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Right drug, right dose, right time, right patient!

With medication error rates anywhere between 5% and 40%, eliminating human intervention from the process of medication distribution could dramatically reduce the number of errors occurring, some of which can be serious or even life-threatening


HD Medi


With medication error rates anywhere between 5% and 40%, eliminating human intervention from the process of medication distribution could dramatically reduce the number of errors occurring, some of which can be serious or even life-threatening


HD Medi


In any facility where medication is prepared for patients, one of the most important factors to consider is medication safety. Many patients in hospitals or care homes need to take numerous drugs at specific times of the day. Due to the inherent complexity of ensuring that multiple medications are given to patients at the right time and in the right dose, inevitably problems can occur during preparation of drug regimens. When these regimens are prepared and delivered manually, there is a high risk of human error occurring. Whilst not every medication error will result in severe consequences, there are instances when a patient’s health could be badly affected, either through missing an important dose of a drug or by taking the wrong medication. As most errors are human, it is clear that automation is the future for the preparation of multi-dose medication.

Although many suppliers have entered the European market providing systems that make this process safer and more efficient, not all offer the same level of security, accuracy and cost effectiveness. Netherlands-based HD Medi and JVM, the global market leader for pouch packaging solutions bring together all their experience to overcome the technological challenges of automating pharmaceutical processes and the provision of medicines. HD Medi offers fully automated, patient specific dose-packaging systems, which produce pre-packed rolls of clear, individually sealed pouches for single, combi- and multi-dose medication. The automated packaging machines can hold between 30 to 500 canisters of medication and can produce up to 3600 medicine rations per hour, the equivalent of an automated medication supply for approximately 1000 beds each day. To cater for a smaller patient base, the HD Medi DEN system is also available without canisters to produce pouches for specific goals through a tray solution.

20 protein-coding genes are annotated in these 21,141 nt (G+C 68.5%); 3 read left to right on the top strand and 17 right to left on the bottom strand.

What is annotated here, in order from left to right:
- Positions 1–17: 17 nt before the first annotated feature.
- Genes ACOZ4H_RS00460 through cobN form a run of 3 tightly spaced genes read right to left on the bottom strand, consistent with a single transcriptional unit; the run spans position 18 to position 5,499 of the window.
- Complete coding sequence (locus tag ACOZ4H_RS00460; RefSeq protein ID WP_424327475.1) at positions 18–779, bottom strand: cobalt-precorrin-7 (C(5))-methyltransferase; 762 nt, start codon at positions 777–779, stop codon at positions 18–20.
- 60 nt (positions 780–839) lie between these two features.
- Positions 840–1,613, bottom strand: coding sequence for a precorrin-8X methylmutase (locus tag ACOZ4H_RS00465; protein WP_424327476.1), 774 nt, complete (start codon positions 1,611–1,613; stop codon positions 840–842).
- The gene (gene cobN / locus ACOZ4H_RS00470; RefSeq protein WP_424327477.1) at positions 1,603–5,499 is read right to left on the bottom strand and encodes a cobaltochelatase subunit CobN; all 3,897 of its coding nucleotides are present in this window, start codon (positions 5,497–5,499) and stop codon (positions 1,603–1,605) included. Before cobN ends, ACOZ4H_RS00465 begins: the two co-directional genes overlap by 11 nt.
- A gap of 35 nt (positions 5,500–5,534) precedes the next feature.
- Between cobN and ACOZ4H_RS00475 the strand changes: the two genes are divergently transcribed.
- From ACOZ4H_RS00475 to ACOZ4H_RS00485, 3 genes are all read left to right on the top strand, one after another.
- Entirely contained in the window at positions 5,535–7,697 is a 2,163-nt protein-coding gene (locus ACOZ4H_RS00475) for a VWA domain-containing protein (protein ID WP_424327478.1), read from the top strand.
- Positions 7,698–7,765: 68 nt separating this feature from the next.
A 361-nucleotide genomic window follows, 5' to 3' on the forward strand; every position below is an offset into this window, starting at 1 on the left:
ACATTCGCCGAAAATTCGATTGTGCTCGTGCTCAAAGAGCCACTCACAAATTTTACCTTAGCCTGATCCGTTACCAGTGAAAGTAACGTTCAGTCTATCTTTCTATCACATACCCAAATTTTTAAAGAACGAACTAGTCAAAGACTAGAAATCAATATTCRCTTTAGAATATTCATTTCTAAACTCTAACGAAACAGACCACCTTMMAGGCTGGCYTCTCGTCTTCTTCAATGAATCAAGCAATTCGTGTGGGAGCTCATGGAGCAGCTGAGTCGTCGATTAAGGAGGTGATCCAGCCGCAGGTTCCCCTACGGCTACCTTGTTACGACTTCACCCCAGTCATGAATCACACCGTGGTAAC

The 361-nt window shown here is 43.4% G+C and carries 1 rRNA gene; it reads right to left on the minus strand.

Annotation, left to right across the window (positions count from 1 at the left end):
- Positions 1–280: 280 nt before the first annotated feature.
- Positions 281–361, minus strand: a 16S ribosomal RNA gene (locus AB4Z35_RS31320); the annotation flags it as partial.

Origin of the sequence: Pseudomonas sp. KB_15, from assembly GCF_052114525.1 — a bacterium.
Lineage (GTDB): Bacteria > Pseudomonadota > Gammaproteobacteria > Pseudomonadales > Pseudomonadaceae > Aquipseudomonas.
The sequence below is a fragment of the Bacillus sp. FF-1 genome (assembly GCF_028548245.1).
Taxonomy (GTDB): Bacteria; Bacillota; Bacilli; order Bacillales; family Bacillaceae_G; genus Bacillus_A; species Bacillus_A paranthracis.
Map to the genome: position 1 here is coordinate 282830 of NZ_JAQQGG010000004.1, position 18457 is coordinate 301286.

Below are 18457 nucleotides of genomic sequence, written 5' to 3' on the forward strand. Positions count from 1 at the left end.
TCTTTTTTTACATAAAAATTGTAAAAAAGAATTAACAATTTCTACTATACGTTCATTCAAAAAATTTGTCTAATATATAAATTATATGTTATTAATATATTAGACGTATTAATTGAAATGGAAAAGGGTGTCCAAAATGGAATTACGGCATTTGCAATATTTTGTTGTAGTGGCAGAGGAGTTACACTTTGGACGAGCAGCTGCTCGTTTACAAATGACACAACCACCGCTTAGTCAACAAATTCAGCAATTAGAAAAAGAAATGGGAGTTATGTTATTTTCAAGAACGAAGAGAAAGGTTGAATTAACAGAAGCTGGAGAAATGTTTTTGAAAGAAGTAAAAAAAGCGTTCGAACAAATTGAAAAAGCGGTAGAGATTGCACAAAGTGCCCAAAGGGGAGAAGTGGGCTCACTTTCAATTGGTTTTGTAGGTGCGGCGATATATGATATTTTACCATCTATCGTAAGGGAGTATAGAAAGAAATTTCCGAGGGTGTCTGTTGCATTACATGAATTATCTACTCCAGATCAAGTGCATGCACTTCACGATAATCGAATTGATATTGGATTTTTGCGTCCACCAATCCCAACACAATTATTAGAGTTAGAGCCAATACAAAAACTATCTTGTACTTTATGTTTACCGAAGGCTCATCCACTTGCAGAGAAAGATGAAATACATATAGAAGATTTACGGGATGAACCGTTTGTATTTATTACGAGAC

Every HD Medi system has been designed to be compatible with all commonly used hospital and pharmacy information, patient management, warehousing and accounting systems and feature an automatic cassette recognition system (ACRS-II) to save time when switching between medicines. Furthermore, they offer photo-optic and fully automated checking of pouches against the patient’s prescription plus a reporting function. The machines sort, pack and label the daily rations automatically, producing airtight, hygienic strips of pouches that can be easily distributed to patients. As every pouch has a unique barcode, pouches can be easily checked for completeness and compliance with the prescription.

Already an established player in community pharmacy in Europe, HD Medi is now targeting the hospital market. Demand in Europe is strong as many patients currently receive their medication in an outdated form of monitored dosage system that uses cardboard containers with four boxes on each day of the week or even standard original packs. Pouch medication from HD Medi offers much more flexibility and has more track-and-trace capability.

A member of pharmacy staff at the Wilhelmina Ziekenhuis in Assen, the Netherlands comments: “We have always prepared medication for patients manually, so there is inevitably an element of human error. Automated technology has allowed us to eliminate that so that we can offer greater accuracy and also offer more flexibility, as some patients need up to 10 medication administrations each day.”

A cost efficient capital investment